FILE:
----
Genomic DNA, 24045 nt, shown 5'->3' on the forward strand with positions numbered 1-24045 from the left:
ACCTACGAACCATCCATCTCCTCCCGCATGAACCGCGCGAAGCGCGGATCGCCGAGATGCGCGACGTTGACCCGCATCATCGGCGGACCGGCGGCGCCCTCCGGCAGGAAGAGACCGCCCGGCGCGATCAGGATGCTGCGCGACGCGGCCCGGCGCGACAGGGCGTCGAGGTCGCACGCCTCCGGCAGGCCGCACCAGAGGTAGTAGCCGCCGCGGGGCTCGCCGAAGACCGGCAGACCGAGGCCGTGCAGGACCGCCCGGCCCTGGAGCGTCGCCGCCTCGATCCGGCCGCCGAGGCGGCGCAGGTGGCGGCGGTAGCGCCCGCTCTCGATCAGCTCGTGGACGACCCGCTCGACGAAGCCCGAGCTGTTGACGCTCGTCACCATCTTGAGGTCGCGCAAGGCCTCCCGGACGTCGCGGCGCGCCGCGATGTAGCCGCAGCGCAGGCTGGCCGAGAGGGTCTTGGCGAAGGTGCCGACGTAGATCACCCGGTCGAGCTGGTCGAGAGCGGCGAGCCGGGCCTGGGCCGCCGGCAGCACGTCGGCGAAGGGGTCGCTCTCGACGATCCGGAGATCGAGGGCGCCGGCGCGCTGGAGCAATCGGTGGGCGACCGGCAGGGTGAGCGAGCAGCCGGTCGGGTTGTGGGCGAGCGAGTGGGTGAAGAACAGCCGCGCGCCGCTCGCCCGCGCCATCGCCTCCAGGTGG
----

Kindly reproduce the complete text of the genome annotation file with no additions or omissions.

Genomic DNA, 24045 nt, shown 5'->3' on the forward strand with positions numbered 1-24045 from the left:
ACCTACGAACCATCCATCTCCTCCCGCATGAACCGCGCGAAGCGCGGATCGCCGAGATGCGCGACGTTGACCCGCATCATCGGCGGACCGGCGGCGCCCTCCGGCAGGAAGAGACCGCCCGGCGCGATCAGGATGCTGCGCGACGCGGCCCGGCGCGACAGGGCGTCGAGGTCGCACGCCTCCGGCAGGCCGCACCAGAGGTAGTAGCCGCCGCGGGGCTCGCCGAAGACCGGCAGACCGAGGCCGTGCAGGACCGCCCGGCCCTGGAGCGTCGCCGCCTCGATCCGGCCGCCGAGGCGGCGCAGGTGGCGGCGGTAGCGCCCGCTCTCGATCAGCTCGTGGACGACCCGCTCGACGAAGCCCGAGCTGTTGACGCTCGTCACCATCTTGAGGTCGCGCAAGGCCTCCCGGACGTCGCGGCGCGCCGCGATGTAGCCGCAGCGCAGGCTGGCCGAGAGGGTCTTGGCGAAGGTGCCGACGTAGATCACCCGGTCGAGCTGGTCGAGAGCGGCGAGCCGGGCCTGGGCCGCCGGCAGCACGTCGGCGAAGGGGTCGCTCTCGACGATCCGGAGATCGAGGGCGCCGGCGCGCTGGAGCAATCGGTGGGCGACCGGCAGGGTGAGCGAGCAGCCGGTCGGGTTGTGGGCGAGCGAGTGGGTGAAGAACAGCCGCGCGCCGCTCGCCCGCGCCATCGCCTCCAGGTGG